Wikipedia describes conceptual art as is art in which the concept(s) or idea(s) involved in the work take precedence over traditional aesthetic and material concerns. Kosuth puts this idea forth by simply saying:
“We don’t work with forms and colors. We work with meaning. How you make the work is far less important than why you make it.”
– Joseph Kosuth (link)
I’m not sure though, if I understand this completely or if I can agree with it. Because although concept artists prioritized meaning over material, I have often seen concept artists using forms that are different, radical and meant to catch attention. For instance, consider Damien Hirst’s The Physical Impossibility of Death in the Mind of Someone Living (which used a shark suspended in formaldehyde), or Joseph Kosuth’s Four Colors Four Words (which used striking lights), or Doris Selcado’s untitled sculpture made out of chairs in an empty space.
Form was indeed an important aspect of concept art, just that the form was not traditional and conventional challenged art practice. In fact most of Kosuth’s work revolved around the literal interpretation of words into form. Consider Glass Words Material Described or One and Three Chairs or Five Words in Orange Neon, as examples. Therefore, form was not irrelevant to concept art (just that the use of form had to be synchronous with the meaning). I see conceptual art more as a marriage between form and meaning, rather than meaning over form.
That said, It’s time to move to the art piece that I’m going to write a response to. Robert Rauschenberg’s Erased de Kooning. Most of what is to be known about this brilliant piece is spoken by Rauschenberg himself in this video (as was shared in class). Erased de Kooning was made at a point in time when Willem De Kooning was highly revered, and Rauschenberg was still struggling to gain recognition in the art community.
“They didn’t take my work seriously, which would make me even friendlier, as far as they were concerned. Because I, in no way, could be considered a competitor. So, I was not a threat.”
– Robert Rauschenberg
This clearly explains how Rauschenberg consciously stood out from traditional art practice, and was trying to make an identity through his work. Rauschenberg wanted to create something in off white, and had been erasing his own work. However, he soon realized that it meant nothing more than an erased Rauschenberg, which would have been insignificant at the time. He was looking for meaning in erasing. Which led him to erase a painting by one of the most venerated painters of the time.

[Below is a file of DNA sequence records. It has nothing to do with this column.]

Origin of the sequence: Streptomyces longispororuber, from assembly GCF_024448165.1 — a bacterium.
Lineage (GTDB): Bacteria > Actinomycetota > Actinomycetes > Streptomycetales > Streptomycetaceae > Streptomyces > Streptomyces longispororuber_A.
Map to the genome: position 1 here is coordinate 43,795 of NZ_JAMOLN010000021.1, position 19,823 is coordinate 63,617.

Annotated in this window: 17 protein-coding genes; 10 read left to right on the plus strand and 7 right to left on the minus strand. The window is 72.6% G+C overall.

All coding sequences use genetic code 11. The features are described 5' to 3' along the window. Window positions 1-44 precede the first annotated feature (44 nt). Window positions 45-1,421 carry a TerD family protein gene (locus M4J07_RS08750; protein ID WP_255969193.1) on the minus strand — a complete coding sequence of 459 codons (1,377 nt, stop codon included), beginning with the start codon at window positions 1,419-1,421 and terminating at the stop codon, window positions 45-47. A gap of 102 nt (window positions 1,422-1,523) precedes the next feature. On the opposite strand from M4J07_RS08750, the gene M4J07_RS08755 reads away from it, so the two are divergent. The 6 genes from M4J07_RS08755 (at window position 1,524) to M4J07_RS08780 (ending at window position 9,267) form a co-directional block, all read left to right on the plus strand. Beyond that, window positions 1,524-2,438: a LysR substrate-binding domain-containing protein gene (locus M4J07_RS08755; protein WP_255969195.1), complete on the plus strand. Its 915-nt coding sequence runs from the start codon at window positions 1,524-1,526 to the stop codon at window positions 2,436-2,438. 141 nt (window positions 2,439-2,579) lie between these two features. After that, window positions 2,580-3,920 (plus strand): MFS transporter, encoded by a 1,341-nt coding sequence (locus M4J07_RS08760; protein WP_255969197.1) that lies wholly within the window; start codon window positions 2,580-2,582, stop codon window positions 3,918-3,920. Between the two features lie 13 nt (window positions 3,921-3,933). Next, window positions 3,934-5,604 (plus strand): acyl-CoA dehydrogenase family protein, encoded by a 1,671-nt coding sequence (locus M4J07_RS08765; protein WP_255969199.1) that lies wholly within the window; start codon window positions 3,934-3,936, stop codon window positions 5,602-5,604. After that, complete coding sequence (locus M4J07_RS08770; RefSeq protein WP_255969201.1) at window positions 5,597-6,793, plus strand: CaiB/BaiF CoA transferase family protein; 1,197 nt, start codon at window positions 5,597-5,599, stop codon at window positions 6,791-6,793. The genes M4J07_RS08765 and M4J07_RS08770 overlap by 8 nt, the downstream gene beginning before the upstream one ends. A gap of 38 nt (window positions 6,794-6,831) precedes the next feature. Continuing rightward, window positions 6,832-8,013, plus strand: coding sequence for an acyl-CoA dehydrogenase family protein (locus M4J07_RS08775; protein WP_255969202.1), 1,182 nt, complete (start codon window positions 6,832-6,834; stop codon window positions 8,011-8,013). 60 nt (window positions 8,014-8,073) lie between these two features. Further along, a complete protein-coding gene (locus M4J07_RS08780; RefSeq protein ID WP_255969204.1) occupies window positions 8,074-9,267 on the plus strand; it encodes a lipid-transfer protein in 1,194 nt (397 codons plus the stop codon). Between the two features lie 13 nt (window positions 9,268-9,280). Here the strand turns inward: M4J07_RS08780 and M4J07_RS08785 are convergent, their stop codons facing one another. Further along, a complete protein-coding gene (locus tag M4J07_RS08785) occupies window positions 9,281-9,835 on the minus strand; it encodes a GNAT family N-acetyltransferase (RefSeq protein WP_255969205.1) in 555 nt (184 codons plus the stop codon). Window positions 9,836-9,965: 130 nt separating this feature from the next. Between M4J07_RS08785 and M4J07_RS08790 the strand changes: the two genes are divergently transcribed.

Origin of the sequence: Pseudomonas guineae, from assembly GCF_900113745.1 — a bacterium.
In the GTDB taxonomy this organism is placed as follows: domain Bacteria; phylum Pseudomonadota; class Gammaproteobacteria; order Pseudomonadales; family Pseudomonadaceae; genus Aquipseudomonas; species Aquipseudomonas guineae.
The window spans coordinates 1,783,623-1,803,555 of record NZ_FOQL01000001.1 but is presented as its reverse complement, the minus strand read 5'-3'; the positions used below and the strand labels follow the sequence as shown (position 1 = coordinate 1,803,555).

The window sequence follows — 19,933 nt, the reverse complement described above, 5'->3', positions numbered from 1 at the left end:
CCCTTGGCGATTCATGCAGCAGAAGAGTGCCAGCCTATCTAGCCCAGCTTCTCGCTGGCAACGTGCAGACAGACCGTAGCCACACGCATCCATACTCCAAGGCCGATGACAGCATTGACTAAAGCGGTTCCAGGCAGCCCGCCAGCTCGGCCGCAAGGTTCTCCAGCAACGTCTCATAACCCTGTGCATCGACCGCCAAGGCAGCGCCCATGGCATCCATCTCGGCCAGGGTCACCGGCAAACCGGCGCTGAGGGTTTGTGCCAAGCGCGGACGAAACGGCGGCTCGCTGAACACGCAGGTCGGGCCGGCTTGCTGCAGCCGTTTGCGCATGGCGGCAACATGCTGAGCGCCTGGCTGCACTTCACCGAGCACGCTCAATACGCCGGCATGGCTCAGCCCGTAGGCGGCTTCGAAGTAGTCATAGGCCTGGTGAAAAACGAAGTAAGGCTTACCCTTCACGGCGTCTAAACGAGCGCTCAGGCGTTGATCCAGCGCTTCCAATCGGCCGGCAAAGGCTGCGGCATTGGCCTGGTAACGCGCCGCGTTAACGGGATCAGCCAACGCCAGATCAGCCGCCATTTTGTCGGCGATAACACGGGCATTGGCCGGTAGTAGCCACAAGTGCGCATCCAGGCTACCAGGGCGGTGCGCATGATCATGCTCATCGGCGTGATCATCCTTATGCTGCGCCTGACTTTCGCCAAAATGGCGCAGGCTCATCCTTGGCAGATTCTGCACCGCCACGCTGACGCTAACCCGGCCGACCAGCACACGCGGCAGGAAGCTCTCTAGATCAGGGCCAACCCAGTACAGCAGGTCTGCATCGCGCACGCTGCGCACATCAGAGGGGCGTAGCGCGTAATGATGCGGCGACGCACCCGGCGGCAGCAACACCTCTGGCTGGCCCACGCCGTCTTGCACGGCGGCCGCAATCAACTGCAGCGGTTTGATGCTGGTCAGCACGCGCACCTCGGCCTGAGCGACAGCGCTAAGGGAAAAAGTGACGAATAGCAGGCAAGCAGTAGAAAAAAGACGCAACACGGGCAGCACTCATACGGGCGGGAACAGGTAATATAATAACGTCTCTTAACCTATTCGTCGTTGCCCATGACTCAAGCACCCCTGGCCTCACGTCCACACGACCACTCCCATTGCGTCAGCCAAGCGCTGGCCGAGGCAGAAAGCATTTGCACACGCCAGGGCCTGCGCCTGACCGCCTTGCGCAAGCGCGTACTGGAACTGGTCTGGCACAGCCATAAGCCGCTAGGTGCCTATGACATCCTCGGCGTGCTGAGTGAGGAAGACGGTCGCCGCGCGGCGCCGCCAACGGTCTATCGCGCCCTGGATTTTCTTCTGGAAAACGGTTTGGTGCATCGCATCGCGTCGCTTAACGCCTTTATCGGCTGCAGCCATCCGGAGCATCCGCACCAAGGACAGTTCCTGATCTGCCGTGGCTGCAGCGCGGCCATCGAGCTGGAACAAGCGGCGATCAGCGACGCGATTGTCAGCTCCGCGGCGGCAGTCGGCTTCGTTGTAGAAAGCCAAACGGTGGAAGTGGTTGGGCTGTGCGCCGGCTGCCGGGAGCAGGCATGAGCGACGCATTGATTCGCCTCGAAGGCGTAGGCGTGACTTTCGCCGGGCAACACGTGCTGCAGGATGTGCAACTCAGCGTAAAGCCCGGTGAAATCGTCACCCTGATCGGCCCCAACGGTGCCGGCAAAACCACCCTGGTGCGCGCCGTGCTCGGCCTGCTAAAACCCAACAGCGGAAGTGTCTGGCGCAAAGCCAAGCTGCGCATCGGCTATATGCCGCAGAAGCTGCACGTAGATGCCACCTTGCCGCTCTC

It was a strong statement, indeed. And it was, by no means, easy. The original contained pencil, charcoal, paint and crayon (if Rauschenberg is to be believed). He spent an entire month erasing it (if Rauschenberg is to be believed). But regardless, I find the painting highly effective in terms of delivering a message, violation of art practice, and deskilling of art. This particular piece is conceptual in the sense, that the meaning takes precedence over the form. And the superseding of form can’t be more blatant than an erased painting.
Drawing a comparison to Rauschenberg’s other works, this piece is unique. The artist generally worked with paint over newspaper/magazine cutouts, and added third dimensional elements to it (Combines). However, all his work is highly conceptual. It compels the viewer to contemplate over the meaning through the means of a concept. The concept can be a goat enclosed within a tyre, it can be a sack hanging from a painting or it can be an erased painting. Most of his work is highly chaotic, and is reflective of his own self.
“I only consider myself successful when I do something that resembles the lack of order that I sense.”
– Robert Rauschenberg (link)
Kosuth said the prioritization of meaning over form, and most of his work was about literal translations of words through form. Rauschenberg’s related his own success in the reflection of his inner chaos, and consequently most of his work is chaotic, to the extent that it breaks the two dimensional space. Perhaps, I can also associate Joseph Beuys to this list.